But, instead of being gloomy, I am sanguine. For this state of things is, I think, inevitable whenever from hoar old age or callow youth the convention ceases to be a means of communication between writer and reader, and becomes instead an obstacle and an impediment. At the present moment we are suffering, not from decay, but from having no code of manners which writers and readers accept as a prelude to the more exciting intercourse of friendship. The literary convention of the time is so artificial—you have to talk about the weather and nothing but the weather throughout the entire visit—that, naturally, the feeble are tempted to outrage, and the strong are led to destroy the very foundations and rules of literary society.


I have given an account of some of the difficulties which in my view beset the Georgian writer in all his forms. I have sought to excuse him. May I end by venturing to remind you of the duties and responsibilities that are yours as partners in this business of writing books, as companions in the railway carriage, as fellow travellers with Mrs. Brown? For she is just as visible to you who remain silent as to us who tell stories about her.


Your part is to insist that writers shall come down off their plinths and pedestals, and describe beautifully if possible, truthfully at any rate, our Mrs. Brown. You should insist that she is an old lady of unlimited capacity and infinite variety; capable of appearing in any place; wearing any dress; saying anything and doing heaven knows what. But the things she says and the things she does and her eyes and her nose and her speech and her silence have an overwhelming fascination, for she is, of course, the spirit we live by, life itself.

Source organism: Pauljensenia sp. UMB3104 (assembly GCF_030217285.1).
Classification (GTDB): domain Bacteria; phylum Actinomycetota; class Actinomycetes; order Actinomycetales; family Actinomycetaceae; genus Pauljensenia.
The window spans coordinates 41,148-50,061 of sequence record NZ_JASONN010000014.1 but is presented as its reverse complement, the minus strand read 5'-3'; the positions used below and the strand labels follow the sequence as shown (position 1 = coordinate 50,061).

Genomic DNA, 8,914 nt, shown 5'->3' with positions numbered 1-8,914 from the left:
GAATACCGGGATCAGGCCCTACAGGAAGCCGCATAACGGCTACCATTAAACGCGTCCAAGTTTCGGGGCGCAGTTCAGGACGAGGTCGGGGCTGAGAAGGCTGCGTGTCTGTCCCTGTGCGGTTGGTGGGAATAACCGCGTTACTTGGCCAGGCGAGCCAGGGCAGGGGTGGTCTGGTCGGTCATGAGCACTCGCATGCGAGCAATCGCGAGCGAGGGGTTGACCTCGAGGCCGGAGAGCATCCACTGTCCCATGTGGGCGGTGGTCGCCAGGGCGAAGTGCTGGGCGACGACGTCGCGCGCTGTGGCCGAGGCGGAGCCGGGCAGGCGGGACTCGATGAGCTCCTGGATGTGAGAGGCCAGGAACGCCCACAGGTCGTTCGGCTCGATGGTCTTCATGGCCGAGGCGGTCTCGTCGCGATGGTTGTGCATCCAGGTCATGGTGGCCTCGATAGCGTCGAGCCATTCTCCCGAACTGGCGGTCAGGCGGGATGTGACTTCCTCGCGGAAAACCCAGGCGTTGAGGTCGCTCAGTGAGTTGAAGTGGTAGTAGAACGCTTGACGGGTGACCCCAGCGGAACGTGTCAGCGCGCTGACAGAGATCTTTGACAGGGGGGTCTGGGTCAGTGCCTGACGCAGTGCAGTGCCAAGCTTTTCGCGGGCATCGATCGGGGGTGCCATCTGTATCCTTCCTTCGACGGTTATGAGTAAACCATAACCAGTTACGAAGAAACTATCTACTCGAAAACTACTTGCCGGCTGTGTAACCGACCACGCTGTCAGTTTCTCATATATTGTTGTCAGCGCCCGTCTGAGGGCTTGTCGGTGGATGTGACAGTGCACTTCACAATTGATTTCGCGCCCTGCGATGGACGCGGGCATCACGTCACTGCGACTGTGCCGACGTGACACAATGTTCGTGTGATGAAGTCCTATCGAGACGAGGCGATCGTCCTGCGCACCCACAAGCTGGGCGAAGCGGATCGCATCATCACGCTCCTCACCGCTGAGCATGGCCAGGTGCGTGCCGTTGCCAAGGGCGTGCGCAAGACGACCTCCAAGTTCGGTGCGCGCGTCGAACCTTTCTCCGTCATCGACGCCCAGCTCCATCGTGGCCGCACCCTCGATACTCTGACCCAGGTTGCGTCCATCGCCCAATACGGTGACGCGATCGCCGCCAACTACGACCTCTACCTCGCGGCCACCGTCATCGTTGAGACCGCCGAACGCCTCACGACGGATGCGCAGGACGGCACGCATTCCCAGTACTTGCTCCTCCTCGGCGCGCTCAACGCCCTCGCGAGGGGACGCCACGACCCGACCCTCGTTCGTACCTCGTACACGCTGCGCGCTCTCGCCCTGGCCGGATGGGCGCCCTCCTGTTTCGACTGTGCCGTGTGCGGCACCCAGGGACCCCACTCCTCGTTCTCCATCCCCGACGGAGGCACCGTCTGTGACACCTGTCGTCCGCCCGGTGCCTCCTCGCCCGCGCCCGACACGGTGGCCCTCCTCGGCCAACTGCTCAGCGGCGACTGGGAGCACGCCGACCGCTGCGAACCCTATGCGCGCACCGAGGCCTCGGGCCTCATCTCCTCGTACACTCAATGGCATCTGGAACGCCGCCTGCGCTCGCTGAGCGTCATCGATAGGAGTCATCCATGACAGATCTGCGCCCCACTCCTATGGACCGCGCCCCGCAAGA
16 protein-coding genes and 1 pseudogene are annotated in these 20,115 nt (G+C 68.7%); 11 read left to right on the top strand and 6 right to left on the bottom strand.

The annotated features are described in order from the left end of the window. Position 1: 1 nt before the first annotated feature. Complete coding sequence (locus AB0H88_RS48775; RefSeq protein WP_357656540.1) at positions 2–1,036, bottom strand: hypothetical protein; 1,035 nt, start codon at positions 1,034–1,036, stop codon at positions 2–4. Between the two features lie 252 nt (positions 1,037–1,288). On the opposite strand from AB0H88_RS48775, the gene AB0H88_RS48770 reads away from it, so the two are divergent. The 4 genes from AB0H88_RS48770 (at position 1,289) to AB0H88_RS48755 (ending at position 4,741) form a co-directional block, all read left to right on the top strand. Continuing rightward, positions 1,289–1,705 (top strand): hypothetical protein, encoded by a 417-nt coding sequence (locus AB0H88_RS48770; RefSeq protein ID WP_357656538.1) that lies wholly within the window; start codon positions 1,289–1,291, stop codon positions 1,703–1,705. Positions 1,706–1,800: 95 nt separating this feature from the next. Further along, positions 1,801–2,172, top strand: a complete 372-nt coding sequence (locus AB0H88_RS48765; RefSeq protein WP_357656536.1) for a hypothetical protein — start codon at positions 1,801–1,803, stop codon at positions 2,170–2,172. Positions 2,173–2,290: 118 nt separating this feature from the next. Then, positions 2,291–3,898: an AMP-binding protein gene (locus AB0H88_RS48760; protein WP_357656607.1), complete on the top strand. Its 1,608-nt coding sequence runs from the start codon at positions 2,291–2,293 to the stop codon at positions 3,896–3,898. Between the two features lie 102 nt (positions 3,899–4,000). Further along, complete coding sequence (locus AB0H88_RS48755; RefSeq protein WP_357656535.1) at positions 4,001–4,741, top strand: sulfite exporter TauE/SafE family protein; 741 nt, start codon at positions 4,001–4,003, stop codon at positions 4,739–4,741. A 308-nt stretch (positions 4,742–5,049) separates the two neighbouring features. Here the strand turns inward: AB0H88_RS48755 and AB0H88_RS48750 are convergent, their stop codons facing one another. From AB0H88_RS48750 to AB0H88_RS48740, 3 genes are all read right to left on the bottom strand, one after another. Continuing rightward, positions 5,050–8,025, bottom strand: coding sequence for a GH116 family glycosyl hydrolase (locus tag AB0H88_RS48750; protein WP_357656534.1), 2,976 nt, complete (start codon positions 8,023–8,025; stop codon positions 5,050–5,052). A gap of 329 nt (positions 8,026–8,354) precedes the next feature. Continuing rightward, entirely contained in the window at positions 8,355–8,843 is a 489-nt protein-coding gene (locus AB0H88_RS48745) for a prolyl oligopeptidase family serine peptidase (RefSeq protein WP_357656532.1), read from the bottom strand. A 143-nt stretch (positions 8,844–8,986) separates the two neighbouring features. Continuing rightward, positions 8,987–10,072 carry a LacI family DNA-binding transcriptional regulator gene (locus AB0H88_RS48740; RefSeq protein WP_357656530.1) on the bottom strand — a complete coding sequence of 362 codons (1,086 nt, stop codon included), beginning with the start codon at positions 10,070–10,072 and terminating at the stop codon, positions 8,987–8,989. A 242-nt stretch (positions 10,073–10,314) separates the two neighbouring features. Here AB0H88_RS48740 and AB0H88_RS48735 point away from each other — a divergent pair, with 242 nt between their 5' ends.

But do not expect just at present a complete and satisfactory presentment of her. Tolerate the spasmodic, the obscure, the fragmentary, the failure. Your help is invoked in a good cause. For I will make one final and surpassingly rash prediction—we are trembling on the verge of one of the great ages of English literature. But it can only be reached if we are determined never, never to desert Mrs. Brown.

In singling out this series of passages, I’ve tried to isolate just one thread of her argument. Of course in doing so I’ve cut out a great deal of what makes the essay so interesting and engaging. If these bits have sparked your interest, I highly encourage you to track down a copy of "Mr. Bennett and Mrs. Brown" and read the whole of it.


Anonymous said...

I just KNEW you'd be zeroing in on this vexing question of what makes a narrative succeed! I've been mulling over for the last few days the question of how to describe what wasn't workable about Kew Gardens. And I want you to know I never do that kind of thing. I mull over what to have for dinner, when I'll have time to write, and what someone meant when they said something to me on my way out the door. But questions like this usually put me to sleep. Okay, I'll be honest, questions like this make me give up, fearing I'll never get it. Thank you for waking me up, Kate, and helping me get it.

Rebecca H. said...

I love Woolf's essays too. I've read the first Common Reader, and would love to read it again. "Street Haunting" is one of my favorites of hers.

Language is for Lovers said...

I was introduced to Virginia at a pretty young age and fell in love with her since. Street Haunting is definitely one of my all time favorites. She did say once that an essay is meant to entertain more than anything; that it should capture the reader's attention in the beginning and leave the reader with a valuable thought in the end. or something of the sort. She always manages to pull this off.

Anonymous said...

i am taking a class on VW at Emory University in Atlanta write now. we had to read this essay. and i was a little lost concerning some of the terminology. your blog helped! thanks alot. you should do analysis on some of her other works so i can refer to you while reading (jacob's room, orlando, mrs dalloway, the waves etc)